So I decided to read the tea leaves of my DNA. I reasoned that it was worth learning painful information if it might help me avert future illness.
Like others, I turned to genetic testing, but I wondered if I could trust the nascent field to give me reliable results. In recent years, a handful of studies have found substantial variations in the risks for common diseases predicted by direct-to-consumer companies.
I set out to test the tests: Could three of them agree on me?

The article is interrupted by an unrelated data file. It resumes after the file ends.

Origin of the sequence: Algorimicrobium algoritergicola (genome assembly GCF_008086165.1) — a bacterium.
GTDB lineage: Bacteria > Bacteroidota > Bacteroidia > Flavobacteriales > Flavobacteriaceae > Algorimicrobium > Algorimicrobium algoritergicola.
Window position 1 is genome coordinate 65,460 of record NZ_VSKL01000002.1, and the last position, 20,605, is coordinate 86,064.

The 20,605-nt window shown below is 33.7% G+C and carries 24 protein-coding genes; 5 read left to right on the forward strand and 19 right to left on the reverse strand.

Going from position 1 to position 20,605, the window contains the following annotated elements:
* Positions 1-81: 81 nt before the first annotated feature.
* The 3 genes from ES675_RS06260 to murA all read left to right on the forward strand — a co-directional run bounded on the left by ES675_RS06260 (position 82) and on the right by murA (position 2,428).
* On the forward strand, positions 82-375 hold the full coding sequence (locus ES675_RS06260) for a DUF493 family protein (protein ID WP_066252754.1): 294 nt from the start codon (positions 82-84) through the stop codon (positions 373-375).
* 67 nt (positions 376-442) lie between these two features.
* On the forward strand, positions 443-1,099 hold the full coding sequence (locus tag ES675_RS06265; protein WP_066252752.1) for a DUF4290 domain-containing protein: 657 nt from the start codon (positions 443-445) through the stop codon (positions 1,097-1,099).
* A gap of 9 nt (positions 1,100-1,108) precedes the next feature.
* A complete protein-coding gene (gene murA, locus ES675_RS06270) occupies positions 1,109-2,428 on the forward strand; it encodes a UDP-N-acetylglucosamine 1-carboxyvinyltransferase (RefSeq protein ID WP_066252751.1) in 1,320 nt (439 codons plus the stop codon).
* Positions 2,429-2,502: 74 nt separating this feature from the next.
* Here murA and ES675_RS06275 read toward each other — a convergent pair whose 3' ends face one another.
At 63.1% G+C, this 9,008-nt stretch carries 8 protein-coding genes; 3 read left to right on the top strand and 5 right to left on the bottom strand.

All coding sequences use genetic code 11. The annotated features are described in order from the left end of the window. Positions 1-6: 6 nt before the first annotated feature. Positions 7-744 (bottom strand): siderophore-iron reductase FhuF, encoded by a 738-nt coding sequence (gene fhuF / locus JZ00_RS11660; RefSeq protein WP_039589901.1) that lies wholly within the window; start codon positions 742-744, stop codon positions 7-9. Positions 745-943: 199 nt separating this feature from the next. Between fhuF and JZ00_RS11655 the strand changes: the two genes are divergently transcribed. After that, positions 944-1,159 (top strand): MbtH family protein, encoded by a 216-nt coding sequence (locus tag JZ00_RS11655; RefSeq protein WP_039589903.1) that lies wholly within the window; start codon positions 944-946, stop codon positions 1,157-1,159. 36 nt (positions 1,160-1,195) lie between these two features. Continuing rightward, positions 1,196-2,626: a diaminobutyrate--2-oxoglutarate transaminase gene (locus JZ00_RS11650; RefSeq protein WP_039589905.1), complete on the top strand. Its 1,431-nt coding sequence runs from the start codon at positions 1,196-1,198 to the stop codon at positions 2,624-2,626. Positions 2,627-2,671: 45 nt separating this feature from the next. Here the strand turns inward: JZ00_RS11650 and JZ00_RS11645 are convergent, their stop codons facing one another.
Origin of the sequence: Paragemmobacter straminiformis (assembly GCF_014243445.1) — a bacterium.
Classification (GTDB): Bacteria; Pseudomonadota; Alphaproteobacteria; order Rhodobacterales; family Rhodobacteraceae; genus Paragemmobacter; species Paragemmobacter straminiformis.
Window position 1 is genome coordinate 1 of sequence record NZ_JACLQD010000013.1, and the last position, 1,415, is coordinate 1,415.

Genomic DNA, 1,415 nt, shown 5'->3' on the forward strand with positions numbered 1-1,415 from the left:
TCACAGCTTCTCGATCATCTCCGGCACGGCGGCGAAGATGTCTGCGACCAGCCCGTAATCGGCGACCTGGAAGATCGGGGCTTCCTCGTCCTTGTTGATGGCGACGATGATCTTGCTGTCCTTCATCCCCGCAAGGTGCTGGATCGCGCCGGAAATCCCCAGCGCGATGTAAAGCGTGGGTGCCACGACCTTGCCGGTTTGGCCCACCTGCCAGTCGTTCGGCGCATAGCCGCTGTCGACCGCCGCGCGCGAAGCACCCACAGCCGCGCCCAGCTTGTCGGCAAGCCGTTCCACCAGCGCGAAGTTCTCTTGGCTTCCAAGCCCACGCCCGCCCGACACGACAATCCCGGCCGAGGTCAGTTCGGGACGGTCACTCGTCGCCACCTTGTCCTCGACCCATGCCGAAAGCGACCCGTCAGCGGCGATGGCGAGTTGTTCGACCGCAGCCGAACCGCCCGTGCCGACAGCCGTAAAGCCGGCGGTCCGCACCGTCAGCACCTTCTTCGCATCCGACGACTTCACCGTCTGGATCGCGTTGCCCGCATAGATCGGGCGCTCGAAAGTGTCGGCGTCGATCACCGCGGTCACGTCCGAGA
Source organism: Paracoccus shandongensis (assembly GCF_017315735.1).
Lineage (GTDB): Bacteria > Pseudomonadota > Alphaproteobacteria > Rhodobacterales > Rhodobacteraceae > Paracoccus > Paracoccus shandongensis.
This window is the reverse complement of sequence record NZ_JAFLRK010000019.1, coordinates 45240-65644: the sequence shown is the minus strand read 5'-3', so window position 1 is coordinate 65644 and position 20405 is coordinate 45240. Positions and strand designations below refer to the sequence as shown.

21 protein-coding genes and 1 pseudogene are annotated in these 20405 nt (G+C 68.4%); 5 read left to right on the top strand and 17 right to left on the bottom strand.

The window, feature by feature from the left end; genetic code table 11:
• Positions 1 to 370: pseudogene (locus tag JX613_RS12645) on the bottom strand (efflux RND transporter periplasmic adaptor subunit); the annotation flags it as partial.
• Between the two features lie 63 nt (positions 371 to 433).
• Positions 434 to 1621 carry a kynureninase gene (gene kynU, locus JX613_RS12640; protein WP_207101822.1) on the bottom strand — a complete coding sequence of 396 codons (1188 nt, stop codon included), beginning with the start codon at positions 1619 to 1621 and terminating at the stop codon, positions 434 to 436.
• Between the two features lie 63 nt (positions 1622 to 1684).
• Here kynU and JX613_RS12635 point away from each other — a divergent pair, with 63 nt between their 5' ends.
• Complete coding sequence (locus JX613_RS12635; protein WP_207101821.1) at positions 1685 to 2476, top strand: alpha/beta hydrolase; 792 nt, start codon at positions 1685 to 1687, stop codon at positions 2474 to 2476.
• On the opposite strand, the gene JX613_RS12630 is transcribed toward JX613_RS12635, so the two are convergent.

The answers were eye-opening — and I received them just as one of the companies, 23andMe, received a stern warning from the Food and Drug Administration over concerns about the accuracy of its product. At a time when the future of such companies hangs in the balance, their ability to deliver standardized results remains dubious, with far-reaching implications for consumers.